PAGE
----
For some Objectivists, nationalism is equivalent to barbarism, racism, senseless wars, and fascist dictatorship. Other Objectivists reject this view of nationalism—they say that the contemporary nationalist movements have gained popularity because normal people want political change—they are exasperated by the catastrophic domestic and foreign policies of the progressive governments.
But what was Ayn Rand’s position on nationalism and internationalism? Rand has presented her views on these topics in two articles that she wrote in 1962—“Britain’s National Socialism” and “Nationalism versus Internationalism.” (Published in The Ayn Rand Column)
In the article “Britain’s National Socialism” (LA Times, October 4, 1962), Rand writes:
“For decades, the ‘liberals’ have regarded “nationalism” as an arch-evil of capitalism. They denounced national self-interest—they permitted no distinction between intelligent patriotism and blind, racist chauvinism, deliberately lumping them together—they smeared all opponents of internationalist doctrines as ‘reactionaries,’ ‘fascists’ or ‘isolationists’—and they brought this country to the stage where expressions such as “America First” became terms of opprobrium.”
Rand points out that the liberals “clamored that nationalism was the cause of wars—and that the only way to achieve global peace was to dissolve all national boundaries, sacrifice national sovereignty and merge into the United Nations or into One World.”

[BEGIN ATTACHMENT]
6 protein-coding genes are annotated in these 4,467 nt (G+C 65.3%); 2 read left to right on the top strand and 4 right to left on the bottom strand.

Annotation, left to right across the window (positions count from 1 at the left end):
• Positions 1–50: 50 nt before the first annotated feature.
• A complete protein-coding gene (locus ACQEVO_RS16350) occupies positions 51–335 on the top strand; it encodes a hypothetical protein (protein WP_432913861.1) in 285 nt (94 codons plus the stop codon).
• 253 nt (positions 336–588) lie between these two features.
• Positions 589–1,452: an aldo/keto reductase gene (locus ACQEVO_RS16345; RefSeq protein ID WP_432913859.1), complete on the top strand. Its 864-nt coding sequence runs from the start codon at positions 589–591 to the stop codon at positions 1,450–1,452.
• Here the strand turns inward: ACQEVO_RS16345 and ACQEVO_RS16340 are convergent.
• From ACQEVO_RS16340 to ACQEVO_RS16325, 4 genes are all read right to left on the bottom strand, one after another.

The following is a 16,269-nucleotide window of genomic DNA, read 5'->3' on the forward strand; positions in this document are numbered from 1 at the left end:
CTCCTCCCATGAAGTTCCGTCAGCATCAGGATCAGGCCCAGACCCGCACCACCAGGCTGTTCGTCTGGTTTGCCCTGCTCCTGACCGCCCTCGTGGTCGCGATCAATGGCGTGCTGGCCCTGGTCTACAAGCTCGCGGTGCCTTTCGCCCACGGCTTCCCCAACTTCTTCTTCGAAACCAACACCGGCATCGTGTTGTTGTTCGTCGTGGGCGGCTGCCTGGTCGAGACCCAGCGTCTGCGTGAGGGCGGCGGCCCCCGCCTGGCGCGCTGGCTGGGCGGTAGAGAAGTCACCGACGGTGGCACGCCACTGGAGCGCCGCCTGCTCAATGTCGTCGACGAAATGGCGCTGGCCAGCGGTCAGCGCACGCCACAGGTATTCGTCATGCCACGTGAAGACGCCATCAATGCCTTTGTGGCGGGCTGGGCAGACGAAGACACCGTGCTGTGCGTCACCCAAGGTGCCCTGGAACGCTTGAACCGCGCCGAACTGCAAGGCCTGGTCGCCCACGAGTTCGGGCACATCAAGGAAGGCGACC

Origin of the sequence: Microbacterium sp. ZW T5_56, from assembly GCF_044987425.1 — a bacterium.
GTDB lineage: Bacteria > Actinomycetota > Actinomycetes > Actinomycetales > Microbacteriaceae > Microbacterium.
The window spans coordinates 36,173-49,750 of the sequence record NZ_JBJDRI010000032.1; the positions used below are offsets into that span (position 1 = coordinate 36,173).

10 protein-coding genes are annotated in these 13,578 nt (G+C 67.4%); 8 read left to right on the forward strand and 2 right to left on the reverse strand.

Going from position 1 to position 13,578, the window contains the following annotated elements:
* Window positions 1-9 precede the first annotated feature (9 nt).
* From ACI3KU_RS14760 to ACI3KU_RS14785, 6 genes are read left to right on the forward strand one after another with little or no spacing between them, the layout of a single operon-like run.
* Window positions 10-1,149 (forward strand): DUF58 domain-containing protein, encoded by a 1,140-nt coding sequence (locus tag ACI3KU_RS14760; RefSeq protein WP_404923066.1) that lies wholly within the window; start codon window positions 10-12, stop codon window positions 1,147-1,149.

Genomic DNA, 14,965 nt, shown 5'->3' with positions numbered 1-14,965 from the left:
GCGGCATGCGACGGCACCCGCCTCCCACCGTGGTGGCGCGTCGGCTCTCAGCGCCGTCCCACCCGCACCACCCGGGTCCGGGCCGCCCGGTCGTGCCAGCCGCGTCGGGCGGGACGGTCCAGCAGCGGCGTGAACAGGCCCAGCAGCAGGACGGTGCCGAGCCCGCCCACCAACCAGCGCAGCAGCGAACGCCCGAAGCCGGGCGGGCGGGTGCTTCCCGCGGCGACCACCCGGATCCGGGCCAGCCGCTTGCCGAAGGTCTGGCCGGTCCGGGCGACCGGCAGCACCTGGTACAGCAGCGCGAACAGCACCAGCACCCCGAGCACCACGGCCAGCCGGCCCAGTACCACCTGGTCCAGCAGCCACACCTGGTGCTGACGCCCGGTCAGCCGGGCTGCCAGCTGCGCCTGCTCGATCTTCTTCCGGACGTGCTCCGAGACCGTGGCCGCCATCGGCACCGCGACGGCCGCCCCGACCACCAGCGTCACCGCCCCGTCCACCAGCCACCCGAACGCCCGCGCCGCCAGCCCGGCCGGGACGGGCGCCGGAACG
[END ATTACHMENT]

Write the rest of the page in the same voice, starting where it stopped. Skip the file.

She rejects the globalist idea that it is the moral duty of the people in developed societies to surrender their freedom, their rights, their wealth and even their military defence “to the mercy of the majority vote of the savage tribes of the whole world.” She says that a nation has the right to neglect the views of every other country in the world (if the need arises) and implement a domestic and foreign policy that will safeguard the interests of its own citizens.
In the article “Nationalism versus Internationalism” (LA Times, November 4, 1962), Rand denounces the doctrine of internationalism or globalism. She writes:
“Championed and propagated by ‘liberals’ for many decades, internationalism is collectivism applied to the relationships of nations. Just as domestic collectivism holds that an individual’s freedom and interests must be sacrificed to the ‘public interest’ of society—so internationalism holds that a nation’s sovereignty and interests must be sacrificed to a global community.”
Ayn Rand was certainly not a nationalist, but it is clear from the two articles that she did not equate nationalism with barbarians, warmongers, fascists, and racists. She thought that when the nationalists are motivated by intelligent patriotism they can achieve better political outcomes. What she strongly rejects is the doctrine of internationalism or globalism.